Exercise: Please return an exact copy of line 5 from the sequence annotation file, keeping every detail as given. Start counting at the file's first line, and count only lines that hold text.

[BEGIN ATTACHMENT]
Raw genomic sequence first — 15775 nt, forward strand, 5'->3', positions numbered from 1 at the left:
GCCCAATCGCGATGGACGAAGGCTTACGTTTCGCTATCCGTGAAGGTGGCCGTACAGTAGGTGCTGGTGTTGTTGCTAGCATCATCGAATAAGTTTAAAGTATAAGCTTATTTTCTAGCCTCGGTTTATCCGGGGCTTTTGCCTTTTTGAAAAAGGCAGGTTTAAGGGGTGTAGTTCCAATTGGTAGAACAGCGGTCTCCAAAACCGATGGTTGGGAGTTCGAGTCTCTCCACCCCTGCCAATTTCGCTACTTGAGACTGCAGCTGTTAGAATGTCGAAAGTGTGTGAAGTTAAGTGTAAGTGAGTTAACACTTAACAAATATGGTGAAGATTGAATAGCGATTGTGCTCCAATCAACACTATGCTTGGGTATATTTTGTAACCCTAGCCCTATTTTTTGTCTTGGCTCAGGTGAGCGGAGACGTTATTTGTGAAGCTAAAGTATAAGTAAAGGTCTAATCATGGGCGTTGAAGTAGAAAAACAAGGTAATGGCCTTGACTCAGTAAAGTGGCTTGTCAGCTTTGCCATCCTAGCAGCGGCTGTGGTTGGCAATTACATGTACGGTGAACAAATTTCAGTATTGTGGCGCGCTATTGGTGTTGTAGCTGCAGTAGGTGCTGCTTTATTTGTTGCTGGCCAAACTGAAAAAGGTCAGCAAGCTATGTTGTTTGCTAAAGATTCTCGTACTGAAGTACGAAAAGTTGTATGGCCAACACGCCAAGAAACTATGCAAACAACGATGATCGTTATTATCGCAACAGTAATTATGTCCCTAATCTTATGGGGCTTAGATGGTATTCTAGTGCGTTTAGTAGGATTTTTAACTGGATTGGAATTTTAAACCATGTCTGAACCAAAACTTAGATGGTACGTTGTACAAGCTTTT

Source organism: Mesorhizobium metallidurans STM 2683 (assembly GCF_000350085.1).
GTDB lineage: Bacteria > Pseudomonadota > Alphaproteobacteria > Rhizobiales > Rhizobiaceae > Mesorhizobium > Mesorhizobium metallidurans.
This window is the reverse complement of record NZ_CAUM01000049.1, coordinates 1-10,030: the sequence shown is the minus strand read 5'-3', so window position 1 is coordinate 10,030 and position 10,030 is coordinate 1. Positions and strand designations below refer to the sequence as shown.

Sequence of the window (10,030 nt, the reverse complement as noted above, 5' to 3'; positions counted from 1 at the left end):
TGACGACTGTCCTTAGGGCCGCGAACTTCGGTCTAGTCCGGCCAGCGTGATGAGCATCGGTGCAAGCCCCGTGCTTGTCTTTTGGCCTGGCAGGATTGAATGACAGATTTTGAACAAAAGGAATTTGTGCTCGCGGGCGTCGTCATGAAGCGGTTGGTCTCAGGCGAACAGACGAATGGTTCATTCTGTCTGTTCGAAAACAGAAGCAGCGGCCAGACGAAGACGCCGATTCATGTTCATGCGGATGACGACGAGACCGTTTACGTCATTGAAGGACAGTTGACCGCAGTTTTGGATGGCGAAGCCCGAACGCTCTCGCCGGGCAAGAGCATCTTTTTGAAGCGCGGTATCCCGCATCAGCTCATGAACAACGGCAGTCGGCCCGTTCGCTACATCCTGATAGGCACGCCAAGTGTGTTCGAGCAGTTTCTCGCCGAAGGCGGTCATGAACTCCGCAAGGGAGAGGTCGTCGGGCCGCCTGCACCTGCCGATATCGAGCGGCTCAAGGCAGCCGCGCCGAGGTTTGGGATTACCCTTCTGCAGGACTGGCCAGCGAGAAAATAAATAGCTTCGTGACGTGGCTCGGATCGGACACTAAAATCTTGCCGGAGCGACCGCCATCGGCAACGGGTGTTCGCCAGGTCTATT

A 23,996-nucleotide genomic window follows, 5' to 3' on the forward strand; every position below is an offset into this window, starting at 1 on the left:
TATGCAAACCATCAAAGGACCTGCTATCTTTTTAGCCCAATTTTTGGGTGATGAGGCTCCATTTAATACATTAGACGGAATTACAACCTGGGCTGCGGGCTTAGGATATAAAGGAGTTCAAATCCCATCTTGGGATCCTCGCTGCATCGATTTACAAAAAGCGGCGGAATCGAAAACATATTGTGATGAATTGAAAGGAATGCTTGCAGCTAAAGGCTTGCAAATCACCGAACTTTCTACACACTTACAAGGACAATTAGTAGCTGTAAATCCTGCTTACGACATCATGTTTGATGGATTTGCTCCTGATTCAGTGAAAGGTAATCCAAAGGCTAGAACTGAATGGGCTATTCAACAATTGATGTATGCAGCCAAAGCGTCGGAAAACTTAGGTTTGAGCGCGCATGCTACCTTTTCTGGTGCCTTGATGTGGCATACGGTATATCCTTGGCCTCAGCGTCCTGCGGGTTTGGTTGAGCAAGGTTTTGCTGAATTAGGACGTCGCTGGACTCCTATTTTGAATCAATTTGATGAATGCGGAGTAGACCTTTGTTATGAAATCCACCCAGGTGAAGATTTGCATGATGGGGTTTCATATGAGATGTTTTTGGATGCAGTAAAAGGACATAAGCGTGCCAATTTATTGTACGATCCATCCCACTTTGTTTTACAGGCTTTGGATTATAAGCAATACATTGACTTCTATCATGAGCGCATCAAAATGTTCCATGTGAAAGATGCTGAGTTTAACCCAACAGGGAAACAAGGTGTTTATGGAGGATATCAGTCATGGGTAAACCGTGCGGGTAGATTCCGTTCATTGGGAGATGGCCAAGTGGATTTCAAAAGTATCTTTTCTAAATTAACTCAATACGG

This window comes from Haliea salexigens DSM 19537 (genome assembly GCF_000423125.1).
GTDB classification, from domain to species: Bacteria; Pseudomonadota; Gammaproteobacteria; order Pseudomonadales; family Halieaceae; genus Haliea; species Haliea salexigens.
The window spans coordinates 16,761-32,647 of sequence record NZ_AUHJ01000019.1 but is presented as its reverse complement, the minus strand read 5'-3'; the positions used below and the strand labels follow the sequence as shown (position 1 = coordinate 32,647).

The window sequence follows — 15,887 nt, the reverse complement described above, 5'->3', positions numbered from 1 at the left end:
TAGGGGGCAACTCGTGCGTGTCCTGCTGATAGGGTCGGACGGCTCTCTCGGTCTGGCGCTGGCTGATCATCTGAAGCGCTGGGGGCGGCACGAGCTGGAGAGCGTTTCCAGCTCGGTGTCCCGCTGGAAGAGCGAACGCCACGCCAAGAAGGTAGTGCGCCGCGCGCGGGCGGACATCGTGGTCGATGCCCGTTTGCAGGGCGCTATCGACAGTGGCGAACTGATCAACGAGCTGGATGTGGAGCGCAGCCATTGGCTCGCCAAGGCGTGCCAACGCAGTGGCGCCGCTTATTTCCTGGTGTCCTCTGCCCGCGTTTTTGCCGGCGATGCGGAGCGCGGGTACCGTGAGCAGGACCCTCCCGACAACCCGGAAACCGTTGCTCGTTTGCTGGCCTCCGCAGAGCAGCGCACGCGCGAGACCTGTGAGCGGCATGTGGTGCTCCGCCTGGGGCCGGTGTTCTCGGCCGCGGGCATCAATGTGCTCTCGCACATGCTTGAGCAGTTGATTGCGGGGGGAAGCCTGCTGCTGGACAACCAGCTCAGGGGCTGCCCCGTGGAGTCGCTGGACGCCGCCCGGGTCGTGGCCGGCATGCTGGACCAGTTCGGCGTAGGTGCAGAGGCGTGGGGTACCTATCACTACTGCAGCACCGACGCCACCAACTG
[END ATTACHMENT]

This window is the reverse complement of record NZ_CAUM01000049.1, coordinates 1-10,030: the sequence shown is the minus strand read 5'-3', so window position 1 is coordinate 10,030 and position 10,030 is coordinate 1. Positions and strand designations below refer to the sequence as shown.